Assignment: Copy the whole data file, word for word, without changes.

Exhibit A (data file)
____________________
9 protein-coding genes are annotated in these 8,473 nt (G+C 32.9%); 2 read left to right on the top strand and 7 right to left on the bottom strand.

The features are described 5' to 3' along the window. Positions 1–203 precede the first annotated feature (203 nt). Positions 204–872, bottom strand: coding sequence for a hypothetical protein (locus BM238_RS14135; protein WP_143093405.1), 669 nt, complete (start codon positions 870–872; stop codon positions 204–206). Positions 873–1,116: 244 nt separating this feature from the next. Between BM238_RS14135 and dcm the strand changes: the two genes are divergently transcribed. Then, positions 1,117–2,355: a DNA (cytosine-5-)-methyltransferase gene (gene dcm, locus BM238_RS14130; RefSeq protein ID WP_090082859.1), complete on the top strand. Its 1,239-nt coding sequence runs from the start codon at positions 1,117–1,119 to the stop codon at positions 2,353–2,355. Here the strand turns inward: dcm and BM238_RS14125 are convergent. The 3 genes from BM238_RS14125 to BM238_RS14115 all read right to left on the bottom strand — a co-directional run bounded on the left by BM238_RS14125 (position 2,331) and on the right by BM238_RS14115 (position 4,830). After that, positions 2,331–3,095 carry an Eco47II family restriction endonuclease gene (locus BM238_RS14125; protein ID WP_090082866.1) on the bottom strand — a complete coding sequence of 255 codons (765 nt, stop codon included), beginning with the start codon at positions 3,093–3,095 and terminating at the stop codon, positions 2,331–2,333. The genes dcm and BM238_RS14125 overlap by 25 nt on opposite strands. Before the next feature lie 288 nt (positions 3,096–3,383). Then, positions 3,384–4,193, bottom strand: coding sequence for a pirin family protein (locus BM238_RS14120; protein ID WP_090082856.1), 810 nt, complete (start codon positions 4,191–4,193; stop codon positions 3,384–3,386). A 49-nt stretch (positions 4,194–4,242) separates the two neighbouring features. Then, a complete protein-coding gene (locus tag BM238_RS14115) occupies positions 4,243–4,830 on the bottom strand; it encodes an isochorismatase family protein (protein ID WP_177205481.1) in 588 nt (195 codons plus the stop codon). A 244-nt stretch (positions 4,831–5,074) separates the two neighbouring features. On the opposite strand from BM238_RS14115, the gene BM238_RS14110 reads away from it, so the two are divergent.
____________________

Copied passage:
9 protein-coding genes are annotated in these 8,473 nt (G+C 32.9%); 2 read left to right on the top strand and 7 right to left on the bottom strand.

The features are described 5' to 3' along the window. Positions 1–203 precede the first annotated feature (203 nt). Positions 204–872, bottom strand: coding sequence for a hypothetical protein (locus BM238_RS14135; protein WP_143093405.1), 669 nt, complete (start codon positions 870–872; stop codon positions 204–206). Positions 873–1,116: 244 nt separating this feature from the next. Between BM238_RS14135 and dcm the strand changes: the two genes are divergently transcribed. Then, positions 1,117–2,355: a DNA (cytosine-5-)-methyltransferase gene (gene dcm, locus BM238_RS14130; RefSeq protein ID WP_090082859.1), complete on the top strand. Its 1,239-nt coding sequence runs from the start codon at positions 1,117–1,119 to the stop codon at positions 2,353–2,355. Here the strand turns inward: dcm and BM238_RS14125 are convergent. The 3 genes from BM238_RS14125 to BM238_RS14115 all read right to left on the bottom strand — a co-directional run bounded on the left by BM238_RS14125 (position 2,331) and on the right by BM238_RS14115 (position 4,830). After that, positions 2,331–3,095 carry an Eco47II family restriction endonuclease gene (locus BM238_RS14125; protein ID WP_090082866.1) on the bottom strand — a complete coding sequence of 255 codons (765 nt, stop codon included), beginning with the start codon at positions 3,093–3,095 and terminating at the stop codon, positions 2,331–2,333. The genes dcm and BM238_RS14125 overlap by 25 nt on opposite strands. Before the next feature lie 288 nt (positions 3,096–3,383). Then, positions 3,384–4,193, bottom strand: coding sequence for a pirin family protein (locus BM238_RS14120; protein ID WP_090082856.1), 810 nt, complete (start codon positions 4,191–4,193; stop codon positions 3,384–3,386). A 49-nt stretch (positions 4,194–4,242) separates the two neighbouring features. Then, a complete protein-coding gene (locus tag BM238_RS14115) occupies positions 4,243–4,830 on the bottom strand; it encodes an isochorismatase family protein (protein ID WP_177205481.1) in 588 nt (195 codons plus the stop codon). A 244-nt stretch (positions 4,831–5,074) separates the two neighbouring features. On the opposite strand from BM238_RS14115, the gene BM238_RS14110 reads away from it, so the two are divergent.